As a software developer, how to overcome "Jack of all trades, master of none" problem?

Hi everybody,

Thanks for reading this. I think I have a big problem. I like this world and I have been related with programming since I was 15 years. But today with all new technologies I can't choose one. I mean, I know Python, Ruby, JavaScript, C#, Java, etc. "I know" is relative of course as I made simple things with them. But I can't avoid to be interested by new technologies and at the end I know a bit about everything, but I'm master of nothing.

It happens me with most things, front-end, backend or mobile development, which programming language use, which technology use in the server, learn about data science.

In summary, I don't know how to find what I really would like to do and it's killing me because I'm not progressing. The only advantage this gives me is I can be flexible and learn new things easily.

Any suggestions?

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Theresa's photo

I know how you feel. I worked as a consultant for a while and people would be like: hey, don't you want to do front end for my project? And I would be like: sure, what do you need? And it seemed like every new job was a different framework or set of tools... And so I stumbled along from project to project feeling like (perhaps read the article on imposter syndrome ) I didn't know anything; that I was a newbie all the time... Even though I was doing cutting edge stuff. And worst of all: I completely undercharged and underestimated my skills and abilities. But truth is, I could see a strain of development. I could see myself improving; and I started to see which areas I enjoyed and wanted to work in by my experiences. I identified a common thread throughout and understood: this is what I would like to specialise in. This is what I want to be good at. And I started to focus on those things. I am not recommending that this is a good way to do things, but I always find work as a javascript dev and I am really enjoying my current assignment 😊

j's photo

Depends on what you're aiming in your future.

Being a jack of all traits works splendid for me and I enjoy to understand multiple language and systems.

I would recommend for you to try to get in a company where you like what they're doing and inside you can still decide what to do or just jump around who cares if you good at it.

Don't let the public opinion reduce your curiosity to know a lot of things.

For me learning concepts is more important than learning to use a specific language.

Hipkiss's photo

Agreed, I imagine a lot of FS Devs are in this position.

Hipkiss's photo

@ivyk Further to this I would also suggest that jack of all trades is better as tech/frameworks/languages constantly change and evolve - some will become deprecated and others will be created to suit the needs at that time

David Fekke's photo

Iván I also know how you feel. I think the best suggestion I can give is related to your interests and popularity. The town I live in, it seems that 80% of the jobs are .NET. I used to be a ColdFusion developer, but the company I worked at started to downsize. So I learned C#. I actually love the language now. But it was a big step making the professional transition.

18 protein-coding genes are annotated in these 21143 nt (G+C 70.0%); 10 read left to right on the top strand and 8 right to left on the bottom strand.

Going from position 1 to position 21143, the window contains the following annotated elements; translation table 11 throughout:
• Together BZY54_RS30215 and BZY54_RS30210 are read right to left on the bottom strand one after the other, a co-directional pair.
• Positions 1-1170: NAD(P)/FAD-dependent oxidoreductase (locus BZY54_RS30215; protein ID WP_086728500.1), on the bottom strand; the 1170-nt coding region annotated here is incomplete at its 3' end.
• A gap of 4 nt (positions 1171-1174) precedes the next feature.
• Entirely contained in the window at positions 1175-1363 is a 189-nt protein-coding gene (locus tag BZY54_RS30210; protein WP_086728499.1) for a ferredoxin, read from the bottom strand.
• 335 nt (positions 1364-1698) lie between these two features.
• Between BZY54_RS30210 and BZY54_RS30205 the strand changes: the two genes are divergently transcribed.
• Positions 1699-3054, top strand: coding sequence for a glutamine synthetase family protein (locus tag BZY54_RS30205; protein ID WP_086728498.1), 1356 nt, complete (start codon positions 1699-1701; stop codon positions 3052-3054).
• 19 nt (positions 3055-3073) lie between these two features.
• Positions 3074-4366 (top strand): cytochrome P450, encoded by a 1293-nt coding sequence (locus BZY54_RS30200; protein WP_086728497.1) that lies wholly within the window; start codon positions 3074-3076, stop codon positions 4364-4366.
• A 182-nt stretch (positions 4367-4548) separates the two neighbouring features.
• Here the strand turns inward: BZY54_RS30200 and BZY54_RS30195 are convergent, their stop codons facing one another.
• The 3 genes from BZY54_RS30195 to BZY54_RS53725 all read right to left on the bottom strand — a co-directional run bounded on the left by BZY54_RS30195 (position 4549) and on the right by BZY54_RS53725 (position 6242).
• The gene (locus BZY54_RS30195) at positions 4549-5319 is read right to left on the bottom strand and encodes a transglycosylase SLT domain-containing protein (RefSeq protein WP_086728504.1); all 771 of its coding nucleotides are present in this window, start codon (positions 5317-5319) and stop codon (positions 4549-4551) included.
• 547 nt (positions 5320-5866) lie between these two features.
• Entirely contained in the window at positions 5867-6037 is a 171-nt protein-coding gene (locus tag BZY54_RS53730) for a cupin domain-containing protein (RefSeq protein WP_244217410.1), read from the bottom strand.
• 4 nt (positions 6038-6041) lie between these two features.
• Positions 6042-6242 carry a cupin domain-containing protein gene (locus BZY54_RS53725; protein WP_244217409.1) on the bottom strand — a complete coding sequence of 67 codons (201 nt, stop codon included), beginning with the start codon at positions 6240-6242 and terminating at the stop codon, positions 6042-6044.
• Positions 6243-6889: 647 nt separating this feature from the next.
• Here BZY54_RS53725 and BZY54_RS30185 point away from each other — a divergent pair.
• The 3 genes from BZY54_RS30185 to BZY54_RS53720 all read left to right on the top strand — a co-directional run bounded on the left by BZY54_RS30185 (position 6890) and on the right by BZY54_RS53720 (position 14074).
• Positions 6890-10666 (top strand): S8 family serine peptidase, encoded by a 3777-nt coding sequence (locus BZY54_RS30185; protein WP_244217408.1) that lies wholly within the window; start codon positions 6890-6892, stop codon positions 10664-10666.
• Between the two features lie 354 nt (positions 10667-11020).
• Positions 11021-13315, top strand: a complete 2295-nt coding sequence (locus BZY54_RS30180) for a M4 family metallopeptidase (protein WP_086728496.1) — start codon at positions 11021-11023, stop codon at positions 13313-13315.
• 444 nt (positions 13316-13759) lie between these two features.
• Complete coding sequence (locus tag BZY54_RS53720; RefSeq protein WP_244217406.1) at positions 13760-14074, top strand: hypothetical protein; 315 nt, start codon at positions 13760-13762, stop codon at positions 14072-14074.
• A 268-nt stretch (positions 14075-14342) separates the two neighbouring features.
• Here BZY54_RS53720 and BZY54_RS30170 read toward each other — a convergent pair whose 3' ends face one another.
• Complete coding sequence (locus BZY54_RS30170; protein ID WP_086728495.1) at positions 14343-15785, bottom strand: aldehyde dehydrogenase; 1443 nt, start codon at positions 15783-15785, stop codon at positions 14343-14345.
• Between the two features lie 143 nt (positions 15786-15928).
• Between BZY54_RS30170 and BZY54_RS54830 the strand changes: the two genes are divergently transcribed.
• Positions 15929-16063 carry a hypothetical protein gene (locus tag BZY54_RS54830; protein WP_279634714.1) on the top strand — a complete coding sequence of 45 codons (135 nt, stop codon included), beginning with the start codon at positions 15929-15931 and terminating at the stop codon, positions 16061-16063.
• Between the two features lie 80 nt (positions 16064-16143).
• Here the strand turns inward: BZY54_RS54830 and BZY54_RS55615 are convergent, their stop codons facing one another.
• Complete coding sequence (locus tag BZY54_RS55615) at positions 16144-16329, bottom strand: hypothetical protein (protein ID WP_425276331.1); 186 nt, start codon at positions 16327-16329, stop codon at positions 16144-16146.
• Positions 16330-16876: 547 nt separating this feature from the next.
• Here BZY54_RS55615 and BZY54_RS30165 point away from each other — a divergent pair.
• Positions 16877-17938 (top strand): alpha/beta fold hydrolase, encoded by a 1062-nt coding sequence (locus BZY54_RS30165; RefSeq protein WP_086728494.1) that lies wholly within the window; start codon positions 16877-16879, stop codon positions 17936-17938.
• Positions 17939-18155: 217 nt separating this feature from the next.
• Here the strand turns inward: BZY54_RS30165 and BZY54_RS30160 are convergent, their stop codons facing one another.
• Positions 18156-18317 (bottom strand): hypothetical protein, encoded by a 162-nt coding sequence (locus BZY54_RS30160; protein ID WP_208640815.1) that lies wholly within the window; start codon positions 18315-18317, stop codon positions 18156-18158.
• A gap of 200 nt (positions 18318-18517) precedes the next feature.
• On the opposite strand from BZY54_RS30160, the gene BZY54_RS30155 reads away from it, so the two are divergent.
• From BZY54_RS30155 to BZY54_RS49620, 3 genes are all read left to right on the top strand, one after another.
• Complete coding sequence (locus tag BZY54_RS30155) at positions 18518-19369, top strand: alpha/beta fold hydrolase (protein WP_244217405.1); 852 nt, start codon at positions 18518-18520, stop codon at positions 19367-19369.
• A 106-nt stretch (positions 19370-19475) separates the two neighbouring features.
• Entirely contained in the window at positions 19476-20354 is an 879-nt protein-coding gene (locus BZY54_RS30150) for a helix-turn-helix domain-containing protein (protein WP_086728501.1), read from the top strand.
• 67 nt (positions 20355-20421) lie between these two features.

I am now an iOS, Android and Node.js developer. I got real interested in mobile development when the iPhone came out in 2007. So I taught myself Objective-C. I am now learning Swift. It became enough of a passion for me to where I sought out a job doing iOS development fulltime, even though it is not a common discipline in the part of Florida where I work.

I think you will find in the course of your career that you will have to learn new languages and frameworks.

Be flexible and learn things.

Iván Portilla's photo

I really appreciate your suggestion @davidfekke , what you say is curious because in 2014 i made a 20483 certification in C# but i haven't practice since then. Right now i'm in love with Linux i don't even use Windows but i could take advantange of .NET Core to practice C# in Linux.

Also i think i will never stop learning, but clearly i'm doing something wrong, i should pick up some technology, use as my main and learn others like now.

Joe Clark's photo

I'm the same way, yes, since I was 15. I'm nearly 45. My view is: technologies change. It's hard to be a master in any single technology lasting for longer than a few years. Better to be a master in a specific industry than a specific technology. I was thrust into healthcare IT early in my career. Not my favorite, but I'm no longer lost in this very-hard-to-navigate industry. I can not only talk tech, but I can talk show with non-tech people, including physicians and medical directors, CEOs of large insurance plans, etc., without looking like a fool. The key is to find the industry you're passionate about, then apply your technical skills there. Just my opinion.

Colin Liu's photo

as a newbie. I just avoid to learn everything. but specialize in one thing.

Moses M's photo

It completely depends on your own interest rather than the work experiences and assignments that you've working on. Try to understand what is most attracting you in person. Start working on your interested technology/domain whenever you had a time. Finally you"ll became a master one day. But keep in mind that everything is dependent on each other.